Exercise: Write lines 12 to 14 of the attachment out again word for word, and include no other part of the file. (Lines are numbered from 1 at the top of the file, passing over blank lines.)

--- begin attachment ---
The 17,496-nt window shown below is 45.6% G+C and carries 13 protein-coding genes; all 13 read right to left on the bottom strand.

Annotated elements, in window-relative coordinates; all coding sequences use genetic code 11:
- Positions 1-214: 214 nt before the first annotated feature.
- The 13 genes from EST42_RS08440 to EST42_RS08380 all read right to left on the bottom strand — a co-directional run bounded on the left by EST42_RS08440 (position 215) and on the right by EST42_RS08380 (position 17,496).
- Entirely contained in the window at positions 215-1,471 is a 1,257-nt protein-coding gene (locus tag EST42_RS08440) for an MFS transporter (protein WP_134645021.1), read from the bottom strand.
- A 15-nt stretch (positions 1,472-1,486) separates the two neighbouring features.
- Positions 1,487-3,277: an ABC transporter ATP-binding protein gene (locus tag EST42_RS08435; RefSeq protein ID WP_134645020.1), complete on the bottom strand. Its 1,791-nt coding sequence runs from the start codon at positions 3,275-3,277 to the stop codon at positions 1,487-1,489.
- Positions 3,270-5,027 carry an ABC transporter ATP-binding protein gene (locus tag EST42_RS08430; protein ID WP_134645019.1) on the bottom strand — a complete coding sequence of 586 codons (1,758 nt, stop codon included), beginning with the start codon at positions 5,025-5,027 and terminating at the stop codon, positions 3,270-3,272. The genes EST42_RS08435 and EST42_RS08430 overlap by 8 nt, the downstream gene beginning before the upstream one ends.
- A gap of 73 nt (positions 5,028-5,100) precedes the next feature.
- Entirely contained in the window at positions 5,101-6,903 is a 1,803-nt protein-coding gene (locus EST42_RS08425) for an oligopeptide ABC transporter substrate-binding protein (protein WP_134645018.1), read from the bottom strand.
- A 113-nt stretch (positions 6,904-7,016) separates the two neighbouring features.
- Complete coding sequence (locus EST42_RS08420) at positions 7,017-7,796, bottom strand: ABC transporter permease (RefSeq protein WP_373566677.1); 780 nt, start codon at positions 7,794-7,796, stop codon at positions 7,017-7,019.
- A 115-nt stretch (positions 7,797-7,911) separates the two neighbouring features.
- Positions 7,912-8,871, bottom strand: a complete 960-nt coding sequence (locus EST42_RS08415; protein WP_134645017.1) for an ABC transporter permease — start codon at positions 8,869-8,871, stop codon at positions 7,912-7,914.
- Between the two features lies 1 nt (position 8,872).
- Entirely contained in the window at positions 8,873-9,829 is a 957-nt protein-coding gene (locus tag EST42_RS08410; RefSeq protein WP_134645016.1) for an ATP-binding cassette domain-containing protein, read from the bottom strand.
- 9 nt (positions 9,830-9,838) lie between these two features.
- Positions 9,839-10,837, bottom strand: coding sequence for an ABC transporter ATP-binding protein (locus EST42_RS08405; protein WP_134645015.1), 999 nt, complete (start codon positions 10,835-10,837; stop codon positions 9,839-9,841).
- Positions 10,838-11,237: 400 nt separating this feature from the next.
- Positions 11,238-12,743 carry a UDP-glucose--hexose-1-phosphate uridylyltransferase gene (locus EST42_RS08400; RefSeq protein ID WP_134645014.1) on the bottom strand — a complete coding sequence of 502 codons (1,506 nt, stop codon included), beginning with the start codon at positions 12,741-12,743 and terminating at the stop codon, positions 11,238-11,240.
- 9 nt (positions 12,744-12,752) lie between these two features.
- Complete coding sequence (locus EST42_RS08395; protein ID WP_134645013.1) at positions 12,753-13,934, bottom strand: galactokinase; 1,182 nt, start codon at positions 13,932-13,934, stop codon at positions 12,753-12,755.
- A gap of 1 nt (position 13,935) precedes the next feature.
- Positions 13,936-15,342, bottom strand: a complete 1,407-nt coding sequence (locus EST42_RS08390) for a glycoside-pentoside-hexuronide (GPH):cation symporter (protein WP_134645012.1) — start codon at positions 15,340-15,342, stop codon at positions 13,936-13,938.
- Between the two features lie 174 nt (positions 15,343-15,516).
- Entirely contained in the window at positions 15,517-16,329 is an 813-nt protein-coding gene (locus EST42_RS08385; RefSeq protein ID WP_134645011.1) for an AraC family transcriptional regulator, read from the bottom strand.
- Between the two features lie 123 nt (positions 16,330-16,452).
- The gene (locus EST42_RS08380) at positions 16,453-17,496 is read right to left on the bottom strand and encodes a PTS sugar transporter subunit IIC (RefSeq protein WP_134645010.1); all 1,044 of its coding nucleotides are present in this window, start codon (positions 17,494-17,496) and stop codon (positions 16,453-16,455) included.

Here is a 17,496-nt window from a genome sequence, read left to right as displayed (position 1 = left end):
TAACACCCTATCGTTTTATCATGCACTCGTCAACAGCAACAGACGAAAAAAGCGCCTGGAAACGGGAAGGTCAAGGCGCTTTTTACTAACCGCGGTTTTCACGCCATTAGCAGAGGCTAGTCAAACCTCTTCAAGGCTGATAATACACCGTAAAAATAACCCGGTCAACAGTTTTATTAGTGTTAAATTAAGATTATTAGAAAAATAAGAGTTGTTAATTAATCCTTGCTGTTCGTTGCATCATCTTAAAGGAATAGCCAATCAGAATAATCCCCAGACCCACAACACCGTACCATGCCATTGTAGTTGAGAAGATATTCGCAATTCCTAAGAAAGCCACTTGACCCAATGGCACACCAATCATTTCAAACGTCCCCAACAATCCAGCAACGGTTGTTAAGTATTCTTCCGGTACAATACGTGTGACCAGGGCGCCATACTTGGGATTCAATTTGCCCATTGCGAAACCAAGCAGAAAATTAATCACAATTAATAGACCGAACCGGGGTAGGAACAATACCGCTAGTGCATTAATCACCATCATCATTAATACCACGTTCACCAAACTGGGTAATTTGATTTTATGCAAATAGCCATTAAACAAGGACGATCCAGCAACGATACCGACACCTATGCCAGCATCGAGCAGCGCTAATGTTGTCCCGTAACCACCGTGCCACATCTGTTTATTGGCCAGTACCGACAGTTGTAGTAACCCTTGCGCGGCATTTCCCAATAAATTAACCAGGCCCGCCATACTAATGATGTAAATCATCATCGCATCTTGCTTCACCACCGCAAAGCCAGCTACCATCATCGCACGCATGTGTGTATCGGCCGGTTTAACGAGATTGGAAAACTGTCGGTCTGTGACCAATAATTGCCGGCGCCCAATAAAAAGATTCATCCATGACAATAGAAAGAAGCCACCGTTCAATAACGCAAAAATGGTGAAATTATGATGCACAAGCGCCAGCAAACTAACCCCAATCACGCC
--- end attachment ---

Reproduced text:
- Complete coding sequence (locus EST42_RS08420) at positions 7,017-7,796, bottom strand: ABC transporter permease (RefSeq protein WP_373566677.1); 780 nt, start codon at positions 7,794-7,796, stop codon at positions 7,017-7,019.
- A 115-nt stretch (positions 7,797-7,911) separates the two neighbouring features.
- Positions 7,912-8,871, bottom strand: a complete 960-nt coding sequence (locus EST42_RS08415; protein WP_134645017.1) for an ABC transporter permease — start codon at positions 8,869-8,871, stop codon at positions 7,912-7,914.